A properly trained special-purpose AI can be a wonderful thing. AI systems have already displayed super-human performance in many fields, from diagnosing specific medical conditions, to spotting fraudulent transactions, or identifying infringing content amongst the fire-hose of social media.
These systems tend to rely upon some form of neural-network based machine leaning system, which has been ‘trained’ using vast quantities of example data, and has incrementally optimised its responses to be ever more accurate. The source of the example data, and the effort that goes into creating it, can be a significant hurdle to implementing and deploying AI systems. If the data has to be gathered, classified and ‘tagged’ with relevant metadata before being used in the training of the system, then this will often require a massive amount of human labour at the start of the process, with an associated cost for the project. If this process has to be done by people with a particular level of expertise it becomes even more of a challenge – consider the example of doctors reviewing and tagging diagnostic imaging data to classify it before the dataset is used to train a diagnostic machine learning system.
If this process is characterised in its broadest terms as a knowledge transfer exercise from human to machine, some of the humans involved may perceive the machine as a threat, absorbing their expertise only to be used to replace them. This leads to low participation levels, poorer quality output and a less capable machine.
Additionally, there may be general and industry specific regulations to consider. Any training project where example datasets involve the (re-)use of personal data present challenges from a GDPR perspective. Cases like DeepMind and the Royal Free indicate that regulators, even if sympathetic to the laudable aims of a project, will not excuse the use of personal data for purposes manifestly beyond those for which a data subject provided that data. Heavily regulated sectors such as life sciences, financial services and insurance have additional layers of regulatory responsibility. It is also likely that specific AI-related regulations will soon follow. There are many reports and recommendations from national, supra-national and international bodies each strongly emphasising a desire for transparency, explainability and unbiased processing. These reports will influence today’s regulators in their implementation of current regulatory frameworks, and drive the development of additions to those frameworks over the next few years.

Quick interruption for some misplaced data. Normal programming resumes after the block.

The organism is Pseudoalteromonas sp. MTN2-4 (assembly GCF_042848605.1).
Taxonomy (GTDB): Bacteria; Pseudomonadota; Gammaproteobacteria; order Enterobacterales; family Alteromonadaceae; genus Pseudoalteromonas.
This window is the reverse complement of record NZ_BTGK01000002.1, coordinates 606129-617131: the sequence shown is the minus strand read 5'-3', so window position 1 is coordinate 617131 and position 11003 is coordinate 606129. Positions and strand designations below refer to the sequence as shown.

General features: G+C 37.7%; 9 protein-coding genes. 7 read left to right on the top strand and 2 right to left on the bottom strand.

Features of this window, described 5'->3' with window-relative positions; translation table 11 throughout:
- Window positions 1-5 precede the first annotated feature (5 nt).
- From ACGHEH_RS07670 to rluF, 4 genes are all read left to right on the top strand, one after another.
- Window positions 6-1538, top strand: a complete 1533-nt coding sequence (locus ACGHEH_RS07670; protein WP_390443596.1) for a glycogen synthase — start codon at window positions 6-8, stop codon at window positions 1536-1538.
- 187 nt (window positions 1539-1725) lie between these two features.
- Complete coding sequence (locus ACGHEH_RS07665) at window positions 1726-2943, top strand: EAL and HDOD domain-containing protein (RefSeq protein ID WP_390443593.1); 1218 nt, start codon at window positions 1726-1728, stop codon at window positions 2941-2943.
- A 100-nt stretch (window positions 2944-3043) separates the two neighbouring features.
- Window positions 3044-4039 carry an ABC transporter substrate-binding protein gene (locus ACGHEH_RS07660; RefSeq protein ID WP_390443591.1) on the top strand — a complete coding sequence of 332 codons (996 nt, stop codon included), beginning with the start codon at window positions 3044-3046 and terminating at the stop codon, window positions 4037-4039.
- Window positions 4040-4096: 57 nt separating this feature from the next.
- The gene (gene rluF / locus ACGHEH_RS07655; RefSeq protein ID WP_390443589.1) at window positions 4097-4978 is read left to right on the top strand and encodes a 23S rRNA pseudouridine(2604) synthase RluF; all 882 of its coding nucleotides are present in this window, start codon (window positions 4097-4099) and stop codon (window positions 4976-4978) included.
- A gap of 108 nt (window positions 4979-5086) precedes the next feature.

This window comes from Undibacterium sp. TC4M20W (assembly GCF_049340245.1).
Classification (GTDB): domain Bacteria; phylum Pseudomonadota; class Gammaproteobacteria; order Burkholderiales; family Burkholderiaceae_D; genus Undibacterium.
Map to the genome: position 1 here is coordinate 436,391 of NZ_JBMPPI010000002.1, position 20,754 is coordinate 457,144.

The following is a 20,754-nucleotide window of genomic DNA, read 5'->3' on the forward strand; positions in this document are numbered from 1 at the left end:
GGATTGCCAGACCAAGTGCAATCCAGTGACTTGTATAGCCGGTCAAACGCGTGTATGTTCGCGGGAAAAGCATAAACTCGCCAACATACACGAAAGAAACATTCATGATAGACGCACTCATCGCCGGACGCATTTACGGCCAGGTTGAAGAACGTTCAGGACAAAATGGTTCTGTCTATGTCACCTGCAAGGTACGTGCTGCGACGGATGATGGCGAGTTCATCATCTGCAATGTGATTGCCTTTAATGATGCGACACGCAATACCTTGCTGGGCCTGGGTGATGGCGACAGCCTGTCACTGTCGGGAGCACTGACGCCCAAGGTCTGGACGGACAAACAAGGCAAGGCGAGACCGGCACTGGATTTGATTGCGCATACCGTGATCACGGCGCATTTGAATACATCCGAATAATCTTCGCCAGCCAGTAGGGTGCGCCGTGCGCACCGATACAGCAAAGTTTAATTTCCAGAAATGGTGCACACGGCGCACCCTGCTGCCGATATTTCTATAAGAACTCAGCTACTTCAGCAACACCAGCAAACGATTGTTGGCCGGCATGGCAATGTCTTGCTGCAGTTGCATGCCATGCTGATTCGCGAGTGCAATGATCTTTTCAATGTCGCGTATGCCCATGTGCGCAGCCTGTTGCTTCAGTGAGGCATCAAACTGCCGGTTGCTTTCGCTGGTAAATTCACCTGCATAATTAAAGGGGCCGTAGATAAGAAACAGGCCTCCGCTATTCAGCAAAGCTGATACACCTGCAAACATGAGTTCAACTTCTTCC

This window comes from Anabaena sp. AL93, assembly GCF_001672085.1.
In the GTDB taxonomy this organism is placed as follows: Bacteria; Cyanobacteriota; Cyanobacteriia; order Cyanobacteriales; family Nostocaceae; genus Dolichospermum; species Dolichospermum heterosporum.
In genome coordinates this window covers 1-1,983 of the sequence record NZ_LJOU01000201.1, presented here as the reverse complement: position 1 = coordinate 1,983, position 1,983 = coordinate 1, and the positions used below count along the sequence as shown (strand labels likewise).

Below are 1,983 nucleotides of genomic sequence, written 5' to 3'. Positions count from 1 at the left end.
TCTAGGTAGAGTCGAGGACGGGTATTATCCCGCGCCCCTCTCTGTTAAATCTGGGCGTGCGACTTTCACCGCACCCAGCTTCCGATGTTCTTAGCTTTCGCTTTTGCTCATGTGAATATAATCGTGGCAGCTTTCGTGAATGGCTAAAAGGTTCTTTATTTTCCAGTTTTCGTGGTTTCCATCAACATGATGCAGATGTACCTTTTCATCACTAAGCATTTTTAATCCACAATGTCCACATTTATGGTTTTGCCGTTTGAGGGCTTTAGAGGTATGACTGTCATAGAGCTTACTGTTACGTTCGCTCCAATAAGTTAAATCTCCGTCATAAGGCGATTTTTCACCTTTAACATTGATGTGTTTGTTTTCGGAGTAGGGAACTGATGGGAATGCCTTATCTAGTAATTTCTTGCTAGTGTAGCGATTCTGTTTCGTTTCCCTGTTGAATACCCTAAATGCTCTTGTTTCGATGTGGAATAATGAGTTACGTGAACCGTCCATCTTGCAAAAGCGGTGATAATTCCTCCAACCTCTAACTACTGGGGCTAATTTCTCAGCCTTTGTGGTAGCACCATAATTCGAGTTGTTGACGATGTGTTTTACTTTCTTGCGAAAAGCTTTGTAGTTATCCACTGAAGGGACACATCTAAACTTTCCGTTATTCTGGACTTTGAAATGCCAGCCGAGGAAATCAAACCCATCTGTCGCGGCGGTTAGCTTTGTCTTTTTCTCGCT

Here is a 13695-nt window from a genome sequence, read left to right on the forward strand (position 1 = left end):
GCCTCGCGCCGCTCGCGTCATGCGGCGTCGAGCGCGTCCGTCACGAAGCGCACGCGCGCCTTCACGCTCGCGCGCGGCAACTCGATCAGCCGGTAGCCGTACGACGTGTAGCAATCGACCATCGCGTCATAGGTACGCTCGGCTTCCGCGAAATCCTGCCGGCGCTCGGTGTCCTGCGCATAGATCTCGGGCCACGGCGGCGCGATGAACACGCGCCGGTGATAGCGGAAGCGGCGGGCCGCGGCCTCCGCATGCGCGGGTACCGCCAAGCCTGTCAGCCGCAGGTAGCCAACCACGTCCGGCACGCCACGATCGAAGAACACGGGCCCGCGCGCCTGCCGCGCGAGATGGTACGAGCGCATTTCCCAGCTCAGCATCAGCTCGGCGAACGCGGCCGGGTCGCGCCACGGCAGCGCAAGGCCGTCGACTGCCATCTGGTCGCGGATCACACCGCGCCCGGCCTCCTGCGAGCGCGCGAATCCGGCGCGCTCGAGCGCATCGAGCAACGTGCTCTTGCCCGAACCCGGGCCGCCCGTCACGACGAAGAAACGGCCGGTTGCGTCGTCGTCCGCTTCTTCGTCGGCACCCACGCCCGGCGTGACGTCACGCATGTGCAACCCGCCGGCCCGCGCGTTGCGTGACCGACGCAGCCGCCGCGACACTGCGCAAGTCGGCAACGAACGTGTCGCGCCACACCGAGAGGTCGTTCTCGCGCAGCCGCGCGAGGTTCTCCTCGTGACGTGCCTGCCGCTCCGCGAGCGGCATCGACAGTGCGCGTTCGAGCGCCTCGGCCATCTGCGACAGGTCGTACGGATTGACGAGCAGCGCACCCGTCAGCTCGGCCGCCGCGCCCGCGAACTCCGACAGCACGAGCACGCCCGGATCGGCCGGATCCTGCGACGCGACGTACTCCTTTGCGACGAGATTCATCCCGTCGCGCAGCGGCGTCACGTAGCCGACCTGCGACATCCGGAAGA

So creating training data is difficult, expensive, requires knowledge transfer from often-reluctant personnel and is fraught with regulatory challenges. Wouldn’t it be wonderful if we could train an AI without any of that?
All work and no play…
Games have long been at the forefront of AI challenges. The idea of a computer playing chess to a super-human level was a big part of early AI research. IBM’s Deep Blue finally demonstrated a super-human ability by beating Gary Kasparov in 1997. Chess is a relatively limited and rule based game though – brute force computation of every possible move and countermove for millions of move combinations literally overwhelmed human ability.
Go is a more subtle game than chess, and far less susceptible to brute force computing methods to triumph. Those who predicted that it would be a long time before computers could mount a serious challenge to human superiority on the 19 by 19 grid of a Go board had reckoned without reference to machine learning – in 2016, DeepMind’s ‘AlphaGo’ system beat Go Champion Lee Sedol. Unlike Deep Blue’s brute force gameplay methods, AlphaGo has been trained using examples taken from huge numbers of games played by the best human Go players and its decision making systems optimised accordingly. This approach still required the human curation and tagging of that training dataset – with the attendant difficulties outlined above.